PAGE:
When you are growing up you believe that your parents are invincible. As young adults, Jennifer (Jenny) Jordan Pickett and Robin E. (Rieger) Walsh never thought that either one of them would lose a parent. Joyce Fox Jordan was a terrific grandmother that would never meet five of her eight grandchildren and Robert E. Rieger was a loving father that would not be there to walk his youngest daughter down the aisle. These two wonderful parents, each from a different family, suffered and succumbed to pancreatic cancer before either one of them could see their families flourish.
Joyce Fox Jordan – daughter, wife, and mother – was diagnosed with pancreatic cancer after seven months of being treated for other conditions. Her family searched for the best treatments, best hospitals and best doctors and enrolled her in a clinical trial that looked promising. She responded to the drug and the tumor stopped growing, and even showed signs of decreasing. The family was overjoyed. However, before rejoicing too much, doctors discovered that her cancer metastasized into the liver and that required immediate treatment, chemotherapy, and the discontinuing of her experimental treatment. The setbacks began. The liver tumor did respond to treatment, but the pancreatic tumor began to grow again. At that time, the clinical trial drugs were not approved in combination with other drugs, thus, the treatment of the pancreatic cancer was lost. It has since been determined that she contributed to the FDA approval of a new chemotherapeutic treatment for pancreatic cancer. Joyce fought for 23 months, but passed away at the age of 61. She is survived by her husband of nearly 40 years, Charles, and 3 children: David, Pamela Yoder and Jennifer Pickett (all Purdue graduates).
She also left behind 3 grandchildren, but was never to know an additional 5 grandchildren.
Robert E. Rieger– a beloved husband, father and grandfather, was a 30 year testicular cancer survivor. This time, after six months of treatment for stomach pains the doctors performed exploratory surgery and his pancreatic cancer diagnosis was determined. The tumor was considered inoperable and there were very few treatment options available. He started the traditional treatment of chemotherapy right away. The same chemotherapy treatment Joyce Jordan received. It appeared that he was responding well by gaining weight, while tumor size and cancer marker levels were decreasing. But after seven months of chemotherapy his initial symptoms of vomiting after eating and weight loss returned. The family frantically combed the US for more treatment, but there were none, his cancer had spread throughout the abdominal cavity. After only 10 months, the family realized there was no hope and said good bye to their dad at the age of 66. He is survived by his wife, Carolyn of 43 years, four children: Robin Walsh, Christine Whipple, Robert, Jr. and Elizabeth Deyoub. He also left behind nine grandchildren.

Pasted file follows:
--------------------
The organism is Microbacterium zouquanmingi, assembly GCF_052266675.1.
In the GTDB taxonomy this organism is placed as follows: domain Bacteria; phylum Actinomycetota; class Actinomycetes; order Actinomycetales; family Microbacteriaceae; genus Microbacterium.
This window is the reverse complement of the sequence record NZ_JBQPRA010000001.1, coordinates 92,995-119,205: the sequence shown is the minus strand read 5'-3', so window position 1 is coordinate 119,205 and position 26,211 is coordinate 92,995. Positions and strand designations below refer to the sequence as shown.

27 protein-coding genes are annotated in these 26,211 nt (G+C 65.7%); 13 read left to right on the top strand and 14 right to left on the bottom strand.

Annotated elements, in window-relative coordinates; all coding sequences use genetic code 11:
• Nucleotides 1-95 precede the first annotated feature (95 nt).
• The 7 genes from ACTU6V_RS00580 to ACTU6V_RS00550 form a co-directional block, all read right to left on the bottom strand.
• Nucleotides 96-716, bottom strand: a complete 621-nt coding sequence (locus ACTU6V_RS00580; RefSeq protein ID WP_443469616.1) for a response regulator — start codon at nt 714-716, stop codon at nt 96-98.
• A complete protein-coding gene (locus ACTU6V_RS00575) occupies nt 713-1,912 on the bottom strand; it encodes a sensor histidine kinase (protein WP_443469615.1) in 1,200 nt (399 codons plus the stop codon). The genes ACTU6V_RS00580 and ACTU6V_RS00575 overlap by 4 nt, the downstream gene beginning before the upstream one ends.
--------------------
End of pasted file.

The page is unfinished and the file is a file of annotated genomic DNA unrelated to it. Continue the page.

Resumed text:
Since Robert's death in 2008, his older brother, William, also died from pancreatic cancer in 2010. Then in 2011, his twin brother, Roger, developed fast changing pancreatic cysts, which prompted doctors to remove his pancreas immediately leaving him to be diabetic. With this possibility of a genetic link, all of the children from these three brothers are now faced with the possibility of also developing pancreatic cancer. Jenny and Robin's daughters met just a few years ago and they had no idea that their children’s friendship would blossom their relationship into starting this mission. Jenny lost her mother to pancreatic cancer years before, therefore she was able to lend support to Robin when she was going thru the loss of her father. Here they realized that in the 15 years that separated their parent's deaths no progress had been made in the treatment or prognosis of this cancer (survival rate of patients is 4-6%). This is when Jenny and Robin made the commitment to find a cure for this horrific disease. With Jenny’s strong family history with Purdue University and Robin’s fundraising experience the women put their talents together to host the funds first Live and Silent Auction Dinner in 2008.
These stories demonstrate that not only is pancreatic cancer difficult to diagnose, but no cure has yet been discovered. We are all committed to raising money and awareness for advances in detection, diagnosis, treatment and the cure of this deadly disease. This is why the Jordan-Rieger Fund for Pancreatic Cancer has been established at the Purdue University Center for Cancer Research. Please join us to find the cure.